The soaked corn with germ and husk
9/10/10 Update on the search for Pickling Lime (calcium hydroxide, lye, cal)
Oy. The saga. Thank you for your suggestions, and here so far, is the feedback:
Not at Fairway (which is two 'hoods over, so reachable), though I had a couple of helpful Mexicans running up and down the aisles looking for 'cal', as it is known down south. They asked me patiently why I didn't just buy the prepared, canned hominy, and it was rather difficult explaining that I had this heirloom corn specially grown in a project exploring loss, that was going to be cooked from scratch to make hominy for pozole, for a Brooklyn harvest festival, though their eyes lit up at the mention of pozole...
Black covering (turns black after soaking in bicarb) of germ removed, germ still in there.
Calcium hydroxide was not at the pharmacy, either, my mother's suggestion. But at first, the petite bespectacled, helpful pharmacist at the CVS on Court at First Place said she could order it and have it here by the next day. Then she saw the price on her screen. $100 for a small packet. So she called the supplier's hotline and we waited with her on hold for ten minutes and listened to muzak. Finally she was told that they No Longer Supply It, Ever.
Is calcium hydroxide used for making bombs?
All the recipes say caution, steam, smoke, corrosive, mind your eyes, that kind of thing, so have we simply become afraid of chemicals in the kitchen? Kitchens are laboratories.
I resorted to the back-up method: Sodium bicarbonate, or baking soda, or bicarb...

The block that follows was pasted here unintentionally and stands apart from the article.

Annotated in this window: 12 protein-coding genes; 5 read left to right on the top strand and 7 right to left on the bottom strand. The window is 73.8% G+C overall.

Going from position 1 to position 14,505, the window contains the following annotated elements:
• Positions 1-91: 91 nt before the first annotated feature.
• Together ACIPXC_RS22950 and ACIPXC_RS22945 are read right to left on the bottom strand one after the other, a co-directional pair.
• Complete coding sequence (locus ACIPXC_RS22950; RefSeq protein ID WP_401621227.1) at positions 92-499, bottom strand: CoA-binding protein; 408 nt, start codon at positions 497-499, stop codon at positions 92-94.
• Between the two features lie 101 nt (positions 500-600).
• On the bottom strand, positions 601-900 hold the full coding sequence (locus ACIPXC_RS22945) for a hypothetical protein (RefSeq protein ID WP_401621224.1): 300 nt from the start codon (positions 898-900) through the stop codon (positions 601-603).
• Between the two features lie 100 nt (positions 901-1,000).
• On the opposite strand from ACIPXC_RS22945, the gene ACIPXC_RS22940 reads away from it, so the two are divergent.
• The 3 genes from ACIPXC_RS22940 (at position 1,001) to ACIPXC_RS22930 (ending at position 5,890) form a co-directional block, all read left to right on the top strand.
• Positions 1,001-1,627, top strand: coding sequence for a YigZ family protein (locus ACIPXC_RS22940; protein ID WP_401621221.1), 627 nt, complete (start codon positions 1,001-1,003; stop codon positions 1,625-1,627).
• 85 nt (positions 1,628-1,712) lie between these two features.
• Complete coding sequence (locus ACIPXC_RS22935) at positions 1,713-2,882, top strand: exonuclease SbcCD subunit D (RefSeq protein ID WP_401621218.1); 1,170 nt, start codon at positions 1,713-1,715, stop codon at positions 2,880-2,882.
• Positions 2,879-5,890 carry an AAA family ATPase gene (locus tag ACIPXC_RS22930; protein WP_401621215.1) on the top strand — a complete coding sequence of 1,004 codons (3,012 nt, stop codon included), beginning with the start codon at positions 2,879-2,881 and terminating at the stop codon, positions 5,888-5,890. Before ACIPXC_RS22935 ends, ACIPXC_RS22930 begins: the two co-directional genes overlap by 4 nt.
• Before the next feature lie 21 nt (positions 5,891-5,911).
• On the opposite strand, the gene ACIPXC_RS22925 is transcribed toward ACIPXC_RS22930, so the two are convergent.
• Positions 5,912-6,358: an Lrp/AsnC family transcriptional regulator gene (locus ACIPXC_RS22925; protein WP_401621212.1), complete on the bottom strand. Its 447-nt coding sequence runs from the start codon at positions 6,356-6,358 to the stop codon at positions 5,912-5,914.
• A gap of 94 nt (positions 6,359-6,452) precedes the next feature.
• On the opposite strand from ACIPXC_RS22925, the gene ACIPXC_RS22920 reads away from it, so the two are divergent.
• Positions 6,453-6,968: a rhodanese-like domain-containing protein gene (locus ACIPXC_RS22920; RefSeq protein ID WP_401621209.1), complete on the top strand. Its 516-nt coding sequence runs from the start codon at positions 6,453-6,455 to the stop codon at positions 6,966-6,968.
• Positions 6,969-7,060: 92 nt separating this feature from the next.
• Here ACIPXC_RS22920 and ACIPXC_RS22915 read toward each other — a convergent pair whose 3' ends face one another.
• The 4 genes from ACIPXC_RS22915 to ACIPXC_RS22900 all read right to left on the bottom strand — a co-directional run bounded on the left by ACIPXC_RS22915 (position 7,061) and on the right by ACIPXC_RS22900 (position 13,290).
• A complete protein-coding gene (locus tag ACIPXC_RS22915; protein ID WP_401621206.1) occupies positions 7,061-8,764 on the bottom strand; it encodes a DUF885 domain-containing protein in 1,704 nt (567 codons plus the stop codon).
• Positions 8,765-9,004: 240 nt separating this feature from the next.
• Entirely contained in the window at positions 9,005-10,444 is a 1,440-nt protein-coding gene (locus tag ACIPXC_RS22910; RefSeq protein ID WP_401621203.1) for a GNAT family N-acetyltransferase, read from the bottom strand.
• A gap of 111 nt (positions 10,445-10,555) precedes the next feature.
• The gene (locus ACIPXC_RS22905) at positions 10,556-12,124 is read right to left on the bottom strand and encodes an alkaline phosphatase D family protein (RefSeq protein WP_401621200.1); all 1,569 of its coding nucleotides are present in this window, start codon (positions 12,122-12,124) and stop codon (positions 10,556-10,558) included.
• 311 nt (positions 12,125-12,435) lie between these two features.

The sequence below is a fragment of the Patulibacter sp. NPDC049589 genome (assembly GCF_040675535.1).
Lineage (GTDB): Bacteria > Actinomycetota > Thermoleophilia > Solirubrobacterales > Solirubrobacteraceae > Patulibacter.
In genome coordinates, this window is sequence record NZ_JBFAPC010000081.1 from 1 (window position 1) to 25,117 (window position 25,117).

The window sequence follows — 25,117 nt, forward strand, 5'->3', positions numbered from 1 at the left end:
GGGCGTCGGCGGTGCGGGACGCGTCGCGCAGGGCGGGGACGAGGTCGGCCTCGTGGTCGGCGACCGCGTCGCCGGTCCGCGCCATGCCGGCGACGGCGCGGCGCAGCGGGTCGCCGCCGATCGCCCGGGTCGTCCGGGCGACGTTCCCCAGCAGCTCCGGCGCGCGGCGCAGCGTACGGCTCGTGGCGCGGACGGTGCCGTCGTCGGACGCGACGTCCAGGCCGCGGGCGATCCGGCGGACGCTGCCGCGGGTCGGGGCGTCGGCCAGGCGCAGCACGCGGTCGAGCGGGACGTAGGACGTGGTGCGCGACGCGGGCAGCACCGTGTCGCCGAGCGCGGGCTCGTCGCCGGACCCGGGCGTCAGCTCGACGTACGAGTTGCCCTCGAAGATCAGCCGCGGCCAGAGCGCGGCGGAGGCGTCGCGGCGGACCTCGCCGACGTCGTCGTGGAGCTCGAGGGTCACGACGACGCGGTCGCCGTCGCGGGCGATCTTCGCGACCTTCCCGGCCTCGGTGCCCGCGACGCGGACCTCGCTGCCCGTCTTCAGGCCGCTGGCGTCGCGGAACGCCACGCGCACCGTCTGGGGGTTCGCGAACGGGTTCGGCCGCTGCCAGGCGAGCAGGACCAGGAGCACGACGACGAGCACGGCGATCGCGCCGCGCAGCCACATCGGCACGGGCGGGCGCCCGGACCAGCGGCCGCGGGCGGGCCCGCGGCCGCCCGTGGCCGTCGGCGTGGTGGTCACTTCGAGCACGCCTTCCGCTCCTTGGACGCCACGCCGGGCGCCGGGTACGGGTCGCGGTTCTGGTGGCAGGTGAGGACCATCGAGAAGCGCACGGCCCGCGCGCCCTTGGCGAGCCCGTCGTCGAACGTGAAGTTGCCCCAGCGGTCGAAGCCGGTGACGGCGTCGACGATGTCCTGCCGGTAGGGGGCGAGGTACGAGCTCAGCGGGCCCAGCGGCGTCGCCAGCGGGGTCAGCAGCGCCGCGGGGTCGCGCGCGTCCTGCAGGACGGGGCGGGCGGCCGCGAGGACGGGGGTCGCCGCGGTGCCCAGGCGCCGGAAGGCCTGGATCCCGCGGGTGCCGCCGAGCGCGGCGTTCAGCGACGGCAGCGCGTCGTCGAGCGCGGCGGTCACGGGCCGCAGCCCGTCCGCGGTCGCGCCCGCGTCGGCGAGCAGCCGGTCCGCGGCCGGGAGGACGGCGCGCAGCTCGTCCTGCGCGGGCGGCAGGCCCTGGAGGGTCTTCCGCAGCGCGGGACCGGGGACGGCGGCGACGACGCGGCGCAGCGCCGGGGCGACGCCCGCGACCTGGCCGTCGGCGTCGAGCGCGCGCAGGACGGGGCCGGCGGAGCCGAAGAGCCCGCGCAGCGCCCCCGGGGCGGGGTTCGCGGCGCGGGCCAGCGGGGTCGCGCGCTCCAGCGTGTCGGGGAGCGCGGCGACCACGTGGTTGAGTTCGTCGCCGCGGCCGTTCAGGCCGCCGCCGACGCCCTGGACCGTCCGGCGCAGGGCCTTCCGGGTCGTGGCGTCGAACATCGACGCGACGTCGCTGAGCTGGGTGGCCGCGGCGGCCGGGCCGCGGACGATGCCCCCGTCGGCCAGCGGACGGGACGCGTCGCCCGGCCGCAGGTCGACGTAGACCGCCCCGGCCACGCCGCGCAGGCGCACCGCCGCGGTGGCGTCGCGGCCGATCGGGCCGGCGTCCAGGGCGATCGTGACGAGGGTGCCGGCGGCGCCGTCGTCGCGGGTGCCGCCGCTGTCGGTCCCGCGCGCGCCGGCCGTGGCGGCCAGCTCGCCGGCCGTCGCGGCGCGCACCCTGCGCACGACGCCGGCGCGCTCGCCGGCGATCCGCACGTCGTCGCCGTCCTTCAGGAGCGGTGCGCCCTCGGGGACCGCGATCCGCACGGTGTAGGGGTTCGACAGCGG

I have cross-referenced about six online sources - non of which reliably reports on the results of using bicarb, with one interesting exception. The long, long, tedious, but interesting and rewarding process on (the Food).
Whether anyone will actually taste any of this at the Farm City Fair now is doubtful: eleventh hour instructions from a co-curator of the event suddenly insist on food permits and correct, USDA-approved canning procedures. Initially we 'd been told that if Christina registered as a farm we would be covered. We were going to be handing out hot tastes in little cups while the pozole simmered on my fondue burner. Unfortunately I don't think that is going to happen, as I cannot obtain a food permit overnight, so I am rather grumpy. I understand the logic, but deplore the lack of information in a timely manner, given how long this has been planned.
But it is a very worthwhile endeavour. After picking out every kernel in the corn for hours last night I can attest that there is an advantage in community. A group of us should be sitting in a circle in the September light, discussing life and the drawbacks of people with more ego than sense, as we flick the hard kernels from the centre of each corn seed with our thumb nails.
As it was I watched three soporific episodes of A Touch of Frost, circa 1989, got a crick in my already cricked neck, a craving for hot cups of tea and bacon sandwiches, and a potful of soft corn, ready to be hominy.
And while well known, it bears mentioning again that corn prepared with lime (and I do not know if this is true of bicarb, though I imagine so, since it is also alkaline) or wood ash (in the old days) makes available to the body, niacin, without which corn has very little nutritional value, and whose deficiency, in societies reliant upon corn as major food component, causes the disease pellagra.